Dental premium increase may prompt actuary study for Sullivan schools

Rick Wagner • Dec 6, 2018 at 1:41 PM

BLOUNTVILLE — Dental insurance premiums are going up for Sullivan County Schools retirees, and they could go up for current employees soon.

And part of the answer to that could be an actuary study, but it would be on more than just dental insurance and include current employees.

The Board of Education  during its Tuesday meeting voted 7-0 to increase retiree dental insurance premiums by $1 a month for individuals, $6 a month for two people and $25 a month for a family, the first increase since 2006. The rate hike was recommended by Blue Cross Blue Shield, which administers the system’s self-funded dental plan.

In related actions, the board voted by the same margin to:

— Put out a request for proposals for an actuary study Director of Schools Evelyne Rafalowski said would be done “for all insurances in our school district” and the first since the early 2000s. BOE Chairman Michael Hughes said the system will look at going on the state dental insurance plan and other potential vendors for the 2019-20 school year.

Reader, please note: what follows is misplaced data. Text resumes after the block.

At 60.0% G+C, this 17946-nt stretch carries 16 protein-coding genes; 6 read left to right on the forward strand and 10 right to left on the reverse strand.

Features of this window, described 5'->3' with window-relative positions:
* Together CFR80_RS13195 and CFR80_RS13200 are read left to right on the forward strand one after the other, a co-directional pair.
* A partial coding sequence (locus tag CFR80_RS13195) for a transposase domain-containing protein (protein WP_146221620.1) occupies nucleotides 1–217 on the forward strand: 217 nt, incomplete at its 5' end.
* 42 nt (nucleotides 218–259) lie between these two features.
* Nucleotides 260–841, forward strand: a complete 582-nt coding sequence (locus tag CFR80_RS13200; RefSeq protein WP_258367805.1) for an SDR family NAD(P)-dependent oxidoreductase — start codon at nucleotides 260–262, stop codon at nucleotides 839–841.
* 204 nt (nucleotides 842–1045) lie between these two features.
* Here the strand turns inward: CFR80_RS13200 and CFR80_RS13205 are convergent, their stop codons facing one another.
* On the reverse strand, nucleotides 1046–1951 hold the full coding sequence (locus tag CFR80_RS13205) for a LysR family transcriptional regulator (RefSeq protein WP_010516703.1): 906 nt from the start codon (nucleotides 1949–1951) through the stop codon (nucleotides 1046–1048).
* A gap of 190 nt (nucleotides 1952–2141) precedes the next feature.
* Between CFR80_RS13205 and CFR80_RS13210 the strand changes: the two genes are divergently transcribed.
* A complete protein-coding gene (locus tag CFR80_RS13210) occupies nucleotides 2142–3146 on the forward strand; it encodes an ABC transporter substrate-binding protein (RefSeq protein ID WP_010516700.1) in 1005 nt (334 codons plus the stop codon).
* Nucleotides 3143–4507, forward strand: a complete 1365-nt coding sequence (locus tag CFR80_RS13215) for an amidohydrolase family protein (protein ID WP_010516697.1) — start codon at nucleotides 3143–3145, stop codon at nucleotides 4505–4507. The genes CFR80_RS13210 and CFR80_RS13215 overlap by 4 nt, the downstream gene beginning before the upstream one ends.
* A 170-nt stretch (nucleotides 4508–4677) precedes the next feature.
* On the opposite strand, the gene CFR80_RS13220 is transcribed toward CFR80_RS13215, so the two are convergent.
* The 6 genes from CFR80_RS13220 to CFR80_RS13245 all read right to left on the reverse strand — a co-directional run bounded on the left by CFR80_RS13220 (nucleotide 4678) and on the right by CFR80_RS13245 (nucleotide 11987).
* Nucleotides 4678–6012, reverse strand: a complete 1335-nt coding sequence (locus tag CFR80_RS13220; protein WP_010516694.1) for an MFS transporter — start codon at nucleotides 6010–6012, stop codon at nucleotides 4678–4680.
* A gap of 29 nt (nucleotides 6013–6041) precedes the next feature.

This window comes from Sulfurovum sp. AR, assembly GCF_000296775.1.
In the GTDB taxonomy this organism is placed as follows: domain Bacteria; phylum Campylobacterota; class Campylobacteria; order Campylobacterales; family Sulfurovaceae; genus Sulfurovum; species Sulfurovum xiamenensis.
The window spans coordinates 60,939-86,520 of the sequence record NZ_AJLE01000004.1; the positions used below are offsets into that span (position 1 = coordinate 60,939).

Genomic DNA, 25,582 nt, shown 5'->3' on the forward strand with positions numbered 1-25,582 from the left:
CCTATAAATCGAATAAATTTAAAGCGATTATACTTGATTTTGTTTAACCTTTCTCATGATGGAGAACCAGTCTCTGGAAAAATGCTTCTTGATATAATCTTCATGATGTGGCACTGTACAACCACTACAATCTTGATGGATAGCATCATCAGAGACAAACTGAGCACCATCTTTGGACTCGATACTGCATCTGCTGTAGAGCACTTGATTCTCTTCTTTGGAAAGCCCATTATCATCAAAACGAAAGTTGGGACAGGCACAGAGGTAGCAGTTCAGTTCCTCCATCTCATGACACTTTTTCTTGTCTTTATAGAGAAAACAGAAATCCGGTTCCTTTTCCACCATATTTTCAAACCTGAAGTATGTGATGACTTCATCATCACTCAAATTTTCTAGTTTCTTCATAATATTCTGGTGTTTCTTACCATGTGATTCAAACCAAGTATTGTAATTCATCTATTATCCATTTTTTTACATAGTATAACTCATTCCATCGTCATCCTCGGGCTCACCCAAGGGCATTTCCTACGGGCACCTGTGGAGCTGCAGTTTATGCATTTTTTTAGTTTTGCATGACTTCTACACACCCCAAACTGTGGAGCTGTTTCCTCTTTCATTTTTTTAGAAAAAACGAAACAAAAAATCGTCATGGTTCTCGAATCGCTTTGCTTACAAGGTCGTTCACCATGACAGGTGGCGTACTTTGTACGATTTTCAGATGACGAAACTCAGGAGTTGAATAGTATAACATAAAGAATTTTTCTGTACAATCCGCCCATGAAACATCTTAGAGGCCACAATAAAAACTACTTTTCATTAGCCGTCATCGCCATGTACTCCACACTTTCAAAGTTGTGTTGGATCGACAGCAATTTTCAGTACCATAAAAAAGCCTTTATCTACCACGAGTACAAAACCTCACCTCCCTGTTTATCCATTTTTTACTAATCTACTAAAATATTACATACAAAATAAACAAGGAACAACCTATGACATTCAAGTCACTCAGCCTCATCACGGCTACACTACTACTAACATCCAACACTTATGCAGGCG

— Appointed school board members Mark Ireson, Jane Thomas and Paul Robinson to the collaborative conferencing Special Question Committee, along with Sullivan County Education Association President Jeremy McGlothlin, a Central High teacher; Professional Educators of Sullivan County President Kim Blevins, a Bluff City Middle teacher; and Kristi Richardson, a speech therapist at Ketron Elementary. 

The system’s employees are on Tennessee health insurance plans.

At a work session Nov. 29, Hughes said that in deference to the collaborative conferencing process, which will occur if enough teachers and professional staff vote for it to occur, he wanted to wait to do any changes to active employee dental insurance. The special committee met immediately after the board meeting to phrase the question, which professional staff will vote on soon in a process the committee will oversee.

Collaborative conferencing, which replaced collective bargaining, can address insurance rates.

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